Open letter to Paul Maynard

Sue Marsh /   June 29, 2015 at 8:35 PM 1,409 views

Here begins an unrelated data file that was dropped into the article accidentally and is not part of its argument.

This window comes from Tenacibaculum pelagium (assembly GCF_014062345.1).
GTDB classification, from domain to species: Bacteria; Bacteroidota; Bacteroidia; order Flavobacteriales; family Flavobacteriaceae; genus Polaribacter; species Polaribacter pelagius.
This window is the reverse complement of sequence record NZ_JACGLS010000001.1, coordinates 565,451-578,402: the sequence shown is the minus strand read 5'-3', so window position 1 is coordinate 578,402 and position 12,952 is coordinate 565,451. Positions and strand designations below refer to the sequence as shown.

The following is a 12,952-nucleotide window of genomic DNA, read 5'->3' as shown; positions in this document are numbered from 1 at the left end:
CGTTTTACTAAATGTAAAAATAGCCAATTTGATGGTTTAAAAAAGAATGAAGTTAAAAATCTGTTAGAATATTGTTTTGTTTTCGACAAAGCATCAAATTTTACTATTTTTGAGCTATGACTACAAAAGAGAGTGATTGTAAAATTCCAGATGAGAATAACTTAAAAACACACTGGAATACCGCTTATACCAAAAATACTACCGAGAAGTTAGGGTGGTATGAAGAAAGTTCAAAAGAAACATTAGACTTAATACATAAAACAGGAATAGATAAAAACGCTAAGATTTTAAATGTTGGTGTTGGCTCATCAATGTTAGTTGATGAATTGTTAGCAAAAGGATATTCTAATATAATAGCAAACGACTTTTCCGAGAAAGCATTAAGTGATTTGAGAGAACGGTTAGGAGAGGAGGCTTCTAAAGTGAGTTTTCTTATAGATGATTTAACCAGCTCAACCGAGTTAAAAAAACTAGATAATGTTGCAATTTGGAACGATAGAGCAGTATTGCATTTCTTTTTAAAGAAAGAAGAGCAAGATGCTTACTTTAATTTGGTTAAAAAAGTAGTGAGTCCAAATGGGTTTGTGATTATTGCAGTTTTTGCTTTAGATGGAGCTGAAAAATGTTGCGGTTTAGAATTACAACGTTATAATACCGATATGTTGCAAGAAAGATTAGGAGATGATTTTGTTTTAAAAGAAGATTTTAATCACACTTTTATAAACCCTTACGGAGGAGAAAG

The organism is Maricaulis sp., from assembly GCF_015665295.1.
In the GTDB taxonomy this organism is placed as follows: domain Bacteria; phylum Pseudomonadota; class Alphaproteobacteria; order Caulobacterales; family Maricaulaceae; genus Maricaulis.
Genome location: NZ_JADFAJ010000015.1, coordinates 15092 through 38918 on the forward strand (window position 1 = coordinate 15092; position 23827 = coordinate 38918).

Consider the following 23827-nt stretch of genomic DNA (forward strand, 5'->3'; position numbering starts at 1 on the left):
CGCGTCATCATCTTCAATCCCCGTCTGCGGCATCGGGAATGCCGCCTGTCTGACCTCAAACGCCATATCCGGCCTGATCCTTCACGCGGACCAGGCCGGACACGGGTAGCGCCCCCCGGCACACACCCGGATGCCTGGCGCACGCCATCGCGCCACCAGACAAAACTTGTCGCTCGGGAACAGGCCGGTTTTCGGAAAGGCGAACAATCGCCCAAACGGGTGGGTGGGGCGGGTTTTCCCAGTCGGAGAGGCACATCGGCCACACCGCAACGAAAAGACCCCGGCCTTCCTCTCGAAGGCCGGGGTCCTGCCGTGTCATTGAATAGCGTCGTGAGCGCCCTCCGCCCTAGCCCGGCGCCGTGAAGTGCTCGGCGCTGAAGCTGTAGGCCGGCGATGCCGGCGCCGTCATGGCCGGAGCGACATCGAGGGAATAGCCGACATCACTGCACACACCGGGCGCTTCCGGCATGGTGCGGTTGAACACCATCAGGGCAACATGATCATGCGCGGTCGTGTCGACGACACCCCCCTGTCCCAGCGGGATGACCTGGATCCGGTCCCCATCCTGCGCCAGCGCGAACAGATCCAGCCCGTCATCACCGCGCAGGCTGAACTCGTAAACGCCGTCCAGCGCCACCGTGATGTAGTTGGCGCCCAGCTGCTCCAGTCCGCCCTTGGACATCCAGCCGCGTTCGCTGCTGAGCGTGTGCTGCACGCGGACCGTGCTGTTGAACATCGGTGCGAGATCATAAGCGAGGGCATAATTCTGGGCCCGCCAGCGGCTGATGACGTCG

Dear Mr Maynard, I watched your passionate defence of sick and disabled people in the House of Commons during the Opposition Day Debate on a cumulative impact assessment yesterday with a mixture of pride and horror. Just like you, I believe passionately in the abilities and potential of sick and disabled people too. I too have lived life through the prism of a disability all of my life and like you, I have never let it hold me back. Like you, I went to university and fought hard to work and be accepted for my talents despite very real barriers. Just as 60% of sick and disabled people do in our country every day. When Labour introduced Employment and Support Allowance, I was horrified by how “disabling” I feared it would be. I fought then, as I fight now. Party politics has nothing to do with it. My own experiences convinced me that however determined I was, I would have to accept a little help from society at particularly difficult times. I hated to admit that. I felt like a failure, felt dismayed that despite my boundless belief in the potential of people to do extraordinary things, I was still only made of flesh and blood – and a particularly sulky tangle of intestines. Every single day, I remembered how lucky I was. Some days didn’t feel very lucky – laying on an operating table waiting for the little-death of anaesthetic or vomiting endlessly over a bowl, delirious with pain and dehydration. But I never forgot that I’d been born to loving parents in one of the wealthiest areas of the wealthiest countries in the world. A country that fought tirelessly to recognise my contributions and tear down barriers to my inclusion. I never forgot the natural gifts that made impairments easier to bear. I never forgot that I had been born with intelligence, determination and a confidence nurtured and tended by the hope and pride of those that loved me. I used to ponder what my life would have been like if things had been different. Imagine if we were poor, surviving hand to mouth in the baked earth of some third world country. What chances would I have then? Imagine if I was unloved or even more disabled than I was, unable to fulfil any of the potential deep inside me without support. Imagine if I had none of the natural gifts that negate disadvantage. Imagine if my family tore me down rather than building me up, discouraging rather than encouraging. Could I have achieved the things I’d achieved? Can everyone do what I did? Were we all born with the strength and grit to battle on, every single day, even when battles seem lost and hopeless? And so, I tried with all my will never to judge anyone else. I’d learnt in the hardest way possible that there but for the grace of God go us all. A defective gene, a moment too long in the womb, a skiing accident that breaks bones and futures in an instant – it could happen to anyone at any time and as a society, we owed it to others – and to ourselves – to do all we could to help people achieve their potential. Whoever they were, whatever their impairment or ability. For some that might mean a full time carer or a little financial support but so be it. I would not for one moment accept indignity where none need occur. What civilized society would do less? My dear friend is quadriplegic, yet he was the CEO of an international spinal research charity for over 2 decades. However, he only managed it because he had a live in carer, help from the independent living fund and DLA to cover the extra costs of his transport to and from work. A lifetime Conservative voter and supporter, he said the only time he had felt degraded by our social security system was recently, when an “assessor” came to his home and made him feel threatened. Made him feel like a burden when he had always been an asset. Can you imagine how that broke my heart? Whatever arguments we make, however fervently we believe in the revolutionary brilliance of the social model of disability, however hard we fight for success and with however much determination, we must still exist in a society that is not equal. we must live on an un-level playing field. With all the determination and brilliance in the world, my friend will never manage to heal his own spine. When cold hard cash is stripped away, for many, our support, dignity and belief are stripped away too. However much we may still want to achieve the miraculous, it simply isn’t possible if – born with fewer of the advantages you and I enjoyed – you can’t get out of bed unaided, can’t wash yourself or escape the confines of home. I’m sure you know this and so I go back to my opening sentences. I watched you with pride, an MP with with cerebral palsy, just the second in our history. A young man of passion and belief, fighting with all he has to do his best for people. But I watched in horror a man who has forgotten the help he had along the way. Forgotten that until recently, he lived in a society that urged him on and protected his right to achieve greatness in law. Forgot his great privilege, turned away from those fellow citizens who understand his life better than most. Courtesy of Sue Marsh at Diary of a Benefit Scrounger

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